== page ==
I am not quite sure why. But we can skin that cat another way. I'm going to drag and drop the EPUB on to Springy, which is that cool program I mentioned earlier that lets you look at the contents of an archive. And then here we can see all those files. And then I'm going to open up the content.opf file in TextWrangler. So this file is where the metadata is stored, and then I don't need to extract it; I am just going to edit. You'll see the metadata at the very top of the content.opf file. And I did go over what is inside the content of that OPF file in another video if you are curious what else is in this file. But at the very top, in between the two metadata tags, you'll see who created the metadata, the generator was Adobe InDesign, and whole bunch of entries.
So, for example, it says as dc:title, A Brief History of San Francisco, and then it closes that tag; dc:creator, dc:subject, and so on. Here is the date that it was exported. This is what InDesign added automatically. Here is my unique identifier that I added. Apparently, I could have entered source, relation, and coverage in InDesign; it's just putting it there for our sake so we could actually enter in source, and enter in relation. But if you are wondering, first of all, what does that mean? What's the source, and relation, and coverage? Second of all, why is it called dc? What does dc have to do with anything? Actually, dc stands for Dublin Core; the Dublin Core Metadata element.
Dublin Core is kind of like the EPUB standard created by the IDPF.org. The EPUB standard relies on the Dublin Core metadata. So what is the Dublin Core Metadata Initiative? It is just a way to standardize on metadata for all sorts of books. If you scroll down on this page -- and you don't have to, I mean, this is just a little bit of extra information that you only get from a lynda.com video -- you can see that, for example, the DC Label: Contributor, this is what it means by that.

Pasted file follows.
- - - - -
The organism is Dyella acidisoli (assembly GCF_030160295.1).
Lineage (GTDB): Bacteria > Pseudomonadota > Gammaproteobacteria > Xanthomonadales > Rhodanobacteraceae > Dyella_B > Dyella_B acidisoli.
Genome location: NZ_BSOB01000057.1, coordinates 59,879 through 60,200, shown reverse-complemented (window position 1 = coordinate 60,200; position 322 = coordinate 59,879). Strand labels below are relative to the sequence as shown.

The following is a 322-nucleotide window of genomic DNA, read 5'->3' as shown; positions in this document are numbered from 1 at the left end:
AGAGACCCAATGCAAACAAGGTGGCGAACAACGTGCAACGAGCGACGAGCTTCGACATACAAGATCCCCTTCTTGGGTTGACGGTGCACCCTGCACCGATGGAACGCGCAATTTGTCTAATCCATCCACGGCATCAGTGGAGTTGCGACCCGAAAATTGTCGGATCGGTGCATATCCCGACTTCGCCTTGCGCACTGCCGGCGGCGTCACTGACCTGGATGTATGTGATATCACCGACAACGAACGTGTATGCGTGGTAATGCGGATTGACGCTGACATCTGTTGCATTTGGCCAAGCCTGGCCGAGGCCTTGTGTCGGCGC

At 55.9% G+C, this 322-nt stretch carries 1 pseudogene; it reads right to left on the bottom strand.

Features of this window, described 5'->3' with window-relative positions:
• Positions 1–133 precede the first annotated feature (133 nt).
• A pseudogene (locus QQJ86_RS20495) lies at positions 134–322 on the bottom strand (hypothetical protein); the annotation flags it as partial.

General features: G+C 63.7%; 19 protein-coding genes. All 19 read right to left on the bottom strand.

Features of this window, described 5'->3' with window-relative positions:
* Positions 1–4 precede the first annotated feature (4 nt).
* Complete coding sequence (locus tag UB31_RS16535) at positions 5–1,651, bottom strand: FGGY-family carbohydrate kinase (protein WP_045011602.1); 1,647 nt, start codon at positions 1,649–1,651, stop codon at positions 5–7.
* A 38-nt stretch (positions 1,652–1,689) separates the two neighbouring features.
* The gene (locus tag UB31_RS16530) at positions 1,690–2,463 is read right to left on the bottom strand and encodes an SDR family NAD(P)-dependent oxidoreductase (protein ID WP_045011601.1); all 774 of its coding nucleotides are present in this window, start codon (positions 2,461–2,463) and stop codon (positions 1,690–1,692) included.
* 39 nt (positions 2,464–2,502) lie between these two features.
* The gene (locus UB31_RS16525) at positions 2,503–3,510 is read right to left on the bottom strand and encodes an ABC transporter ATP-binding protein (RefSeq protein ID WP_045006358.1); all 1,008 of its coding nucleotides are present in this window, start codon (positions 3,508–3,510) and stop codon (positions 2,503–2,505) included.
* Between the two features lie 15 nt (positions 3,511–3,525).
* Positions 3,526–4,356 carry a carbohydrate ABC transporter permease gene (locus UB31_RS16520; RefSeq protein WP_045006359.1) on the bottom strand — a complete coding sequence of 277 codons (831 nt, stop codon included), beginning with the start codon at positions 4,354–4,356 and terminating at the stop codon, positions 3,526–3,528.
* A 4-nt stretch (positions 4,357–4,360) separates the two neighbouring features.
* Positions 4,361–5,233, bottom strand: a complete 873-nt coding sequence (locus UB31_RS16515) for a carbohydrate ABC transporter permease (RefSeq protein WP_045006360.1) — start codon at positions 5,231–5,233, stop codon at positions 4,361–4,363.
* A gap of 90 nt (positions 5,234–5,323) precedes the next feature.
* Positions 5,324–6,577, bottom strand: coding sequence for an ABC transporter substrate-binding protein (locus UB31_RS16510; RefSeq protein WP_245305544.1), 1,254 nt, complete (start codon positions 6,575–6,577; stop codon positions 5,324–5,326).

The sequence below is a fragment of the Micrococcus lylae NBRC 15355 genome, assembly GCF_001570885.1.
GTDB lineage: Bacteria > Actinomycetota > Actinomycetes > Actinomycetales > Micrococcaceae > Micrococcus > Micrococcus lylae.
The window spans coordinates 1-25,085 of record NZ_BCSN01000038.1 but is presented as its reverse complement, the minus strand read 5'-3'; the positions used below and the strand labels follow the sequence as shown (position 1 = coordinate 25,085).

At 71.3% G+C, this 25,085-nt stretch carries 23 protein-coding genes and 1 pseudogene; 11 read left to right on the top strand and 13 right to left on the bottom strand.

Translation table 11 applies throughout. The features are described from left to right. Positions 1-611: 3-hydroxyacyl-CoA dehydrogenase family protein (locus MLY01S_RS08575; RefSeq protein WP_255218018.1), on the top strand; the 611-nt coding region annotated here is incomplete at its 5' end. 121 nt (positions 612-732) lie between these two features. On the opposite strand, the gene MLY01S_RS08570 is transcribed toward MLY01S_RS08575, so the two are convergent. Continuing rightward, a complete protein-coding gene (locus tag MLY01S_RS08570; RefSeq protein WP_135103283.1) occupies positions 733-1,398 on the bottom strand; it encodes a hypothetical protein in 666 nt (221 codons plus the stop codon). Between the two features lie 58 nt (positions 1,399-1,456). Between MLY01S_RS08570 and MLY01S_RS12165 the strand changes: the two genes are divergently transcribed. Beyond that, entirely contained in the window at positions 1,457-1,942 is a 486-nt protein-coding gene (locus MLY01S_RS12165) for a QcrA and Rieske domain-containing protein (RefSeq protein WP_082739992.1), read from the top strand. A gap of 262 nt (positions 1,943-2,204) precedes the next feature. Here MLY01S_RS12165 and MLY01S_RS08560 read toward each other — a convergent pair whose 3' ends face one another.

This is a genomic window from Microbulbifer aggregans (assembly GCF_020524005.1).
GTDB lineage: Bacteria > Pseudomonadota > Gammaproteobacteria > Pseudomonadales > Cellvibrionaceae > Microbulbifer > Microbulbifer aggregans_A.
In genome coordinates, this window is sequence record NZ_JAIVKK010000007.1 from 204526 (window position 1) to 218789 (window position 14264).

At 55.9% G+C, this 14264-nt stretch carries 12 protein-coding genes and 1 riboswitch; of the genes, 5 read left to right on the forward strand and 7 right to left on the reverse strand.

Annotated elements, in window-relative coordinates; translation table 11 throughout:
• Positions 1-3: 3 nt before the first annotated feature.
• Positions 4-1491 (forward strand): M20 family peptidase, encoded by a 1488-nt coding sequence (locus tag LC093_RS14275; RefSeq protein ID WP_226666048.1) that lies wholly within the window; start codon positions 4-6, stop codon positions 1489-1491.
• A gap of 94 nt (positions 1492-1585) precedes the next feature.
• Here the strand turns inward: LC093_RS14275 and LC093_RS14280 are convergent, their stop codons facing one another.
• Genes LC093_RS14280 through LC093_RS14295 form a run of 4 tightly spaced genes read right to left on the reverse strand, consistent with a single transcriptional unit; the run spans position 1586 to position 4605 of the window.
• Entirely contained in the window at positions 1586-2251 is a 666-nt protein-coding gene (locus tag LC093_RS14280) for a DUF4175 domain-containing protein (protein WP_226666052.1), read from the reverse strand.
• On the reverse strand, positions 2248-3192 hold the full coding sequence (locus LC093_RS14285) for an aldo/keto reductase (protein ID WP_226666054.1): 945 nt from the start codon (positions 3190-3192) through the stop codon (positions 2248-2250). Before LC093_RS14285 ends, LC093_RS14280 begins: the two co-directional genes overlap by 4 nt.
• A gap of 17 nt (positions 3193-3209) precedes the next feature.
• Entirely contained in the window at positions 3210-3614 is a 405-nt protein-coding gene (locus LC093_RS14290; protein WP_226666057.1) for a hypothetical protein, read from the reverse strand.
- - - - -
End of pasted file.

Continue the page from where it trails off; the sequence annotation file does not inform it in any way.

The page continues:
Here are some examples of that. If you're wondering what Source is, we can just scroll down here, and it says the label of Source, it's a reference to a resource from which the present resource is derived. So now that we're back here, we can go ahead and edit, now that we know all about DC. These were actually keywords that we added. So if we want to add more keywords, we could select this whole thing, copy it, click in front of here, paste, and don't worry about the indentations, and we'll say also it should be all about Dublin.
So when you're done editing the metadata, or checking it out, or correcting it, just close the content.opf file, and save your changes, and you are done.
- Understanding ebooks and ebook publishing
- Examining the EPUB format
- Creating customized navigational TOCs
- Using layout order, the Articles panel, and XML tags to manage content flow
- Formatting with paragraph and character styles
- Creating a cover image
- Optimizing images
- Exporting InDesign content to an EPUB
- Including drop caps, pull quotes, and text wraps
- Acquiring an ISBN for ebooks
- Converting an EPUB to Kindle, iBookstore, and Nook formats
- Distributing ebooks with resellers and aggregators
Skill Level Intermediate
Q: There is a problem with preptext.jsx mentioned in this course in the Chapter 4 movie named "Applying paragraph and character styles". Is there a fix or does Anne-Marie address this somewhere?
A: Please refer to the post on Anne-Marie's web site regarding this issue, which can be found at http://indesignsecrets.com/perfectpreptext-a-smart-way-to-style-local-formatting.php.